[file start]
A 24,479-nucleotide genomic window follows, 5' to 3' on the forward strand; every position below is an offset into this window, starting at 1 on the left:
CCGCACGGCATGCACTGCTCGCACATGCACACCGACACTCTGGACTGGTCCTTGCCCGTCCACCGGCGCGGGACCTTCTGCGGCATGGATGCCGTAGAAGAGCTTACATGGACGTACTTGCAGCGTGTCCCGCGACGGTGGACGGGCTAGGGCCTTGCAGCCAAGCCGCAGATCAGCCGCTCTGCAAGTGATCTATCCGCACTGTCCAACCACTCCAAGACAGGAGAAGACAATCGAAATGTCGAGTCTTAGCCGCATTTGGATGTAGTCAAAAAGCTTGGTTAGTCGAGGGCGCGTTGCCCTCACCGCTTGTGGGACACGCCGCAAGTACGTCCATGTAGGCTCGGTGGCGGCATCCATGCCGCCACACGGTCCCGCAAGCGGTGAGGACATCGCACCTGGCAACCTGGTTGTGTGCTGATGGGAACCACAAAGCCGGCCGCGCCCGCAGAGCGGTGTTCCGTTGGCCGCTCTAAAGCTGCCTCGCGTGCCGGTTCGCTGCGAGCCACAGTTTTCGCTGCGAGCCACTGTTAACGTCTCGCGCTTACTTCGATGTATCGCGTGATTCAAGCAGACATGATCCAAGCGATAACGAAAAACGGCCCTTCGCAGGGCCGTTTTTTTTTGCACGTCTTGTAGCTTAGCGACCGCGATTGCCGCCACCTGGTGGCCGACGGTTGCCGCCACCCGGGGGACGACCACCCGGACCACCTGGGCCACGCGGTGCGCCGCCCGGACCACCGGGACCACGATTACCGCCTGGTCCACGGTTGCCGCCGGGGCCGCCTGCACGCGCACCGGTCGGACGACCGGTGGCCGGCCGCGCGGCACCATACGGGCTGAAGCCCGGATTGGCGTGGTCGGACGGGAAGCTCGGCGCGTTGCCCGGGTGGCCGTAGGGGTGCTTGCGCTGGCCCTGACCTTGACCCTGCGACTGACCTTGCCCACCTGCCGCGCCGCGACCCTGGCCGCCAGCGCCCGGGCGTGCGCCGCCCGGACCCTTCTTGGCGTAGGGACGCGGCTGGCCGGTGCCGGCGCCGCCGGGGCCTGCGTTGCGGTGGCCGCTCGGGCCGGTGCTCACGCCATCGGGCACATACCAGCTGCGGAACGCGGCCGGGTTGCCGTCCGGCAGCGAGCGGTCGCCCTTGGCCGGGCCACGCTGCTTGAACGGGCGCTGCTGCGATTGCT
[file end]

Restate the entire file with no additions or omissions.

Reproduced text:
A 24,479-nucleotide genomic window follows, 5' to 3' on the forward strand; every position below is an offset into this window, starting at 1 on the left:
CCGCACGGCATGCACTGCTCGCACATGCACACCGACACTCTGGACTGGTCCTTGCCCGTCCACCGGCGCGGGACCTTCTGCGGCATGGATGCCGTAGAAGAGCTTACATGGACGTACTTGCAGCGTGTCCCGCGACGGTGGACGGGCTAGGGCCTTGCAGCCAAGCCGCAGATCAGCCGCTCTGCAAGTGATCTATCCGCACTGTCCAACCACTCCAAGACAGGAGAAGACAATCGAAATGTCGAGTCTTAGCCGCATTTGGATGTAGTCAAAAAGCTTGGTTAGTCGAGGGCGCGTTGCCCTCACCGCTTGTGGGACACGCCGCAAGTACGTCCATGTAGGCTCGGTGGCGGCATCCATGCCGCCACACGGTCCCGCAAGCGGTGAGGACATCGCACCTGGCAACCTGGTTGTGTGCTGATGGGAACCACAAAGCCGGCCGCGCCCGCAGAGCGGTGTTCCGTTGGCCGCTCTAAAGCTGCCTCGCGTGCCGGTTCGCTGCGAGCCACAGTTTTCGCTGCGAGCCACTGTTAACGTCTCGCGCTTACTTCGATGTATCGCGTGATTCAAGCAGACATGATCCAAGCGATAACGAAAAACGGCCCTTCGCAGGGCCGTTTTTTTTTGCACGTCTTGTAGCTTAGCGACCGCGATTGCCGCCACCTGGTGGCCGACGGTTGCCGCCACCCGGGGGACGACCACCCGGACCACCTGGGCCACGCGGTGCGCCGCCCGGACCACCGGGACCACGATTACCGCCTGGTCCACGGTTGCCGCCGGGGCCGCCTGCACGCGCACCGGTCGGACGACCGGTGGCCGGCCGCGCGGCACCATACGGGCTGAAGCCCGGATTGGCGTGGTCGGACGGGAAGCTCGGCGCGTTGCCCGGGTGGCCGTAGGGGTGCTTGCGCTGGCCCTGACCTTGACCCTGCGACTGACCTTGCCCACCTGCCGCGCCGCGACCCTGGCCGCCAGCGCCCGGGCGTGCGCCGCCCGGACCCTTCTTGGCGTAGGGACGCGGCTGGCCGGTGCCGGCGCCGCCGGGGCCTGCGTTGCGGTGGCCGCTCGGGCCGGTGCTCACGCCATCGGGCACATACCAGCTGCGGAACGCGGCCGGGTTGCCGTCCGGCAGCGAGCGGTCGCCCTTGGCCGGGCCACGCTGCTTGAACGGGCGCTGCTGCGATTGCT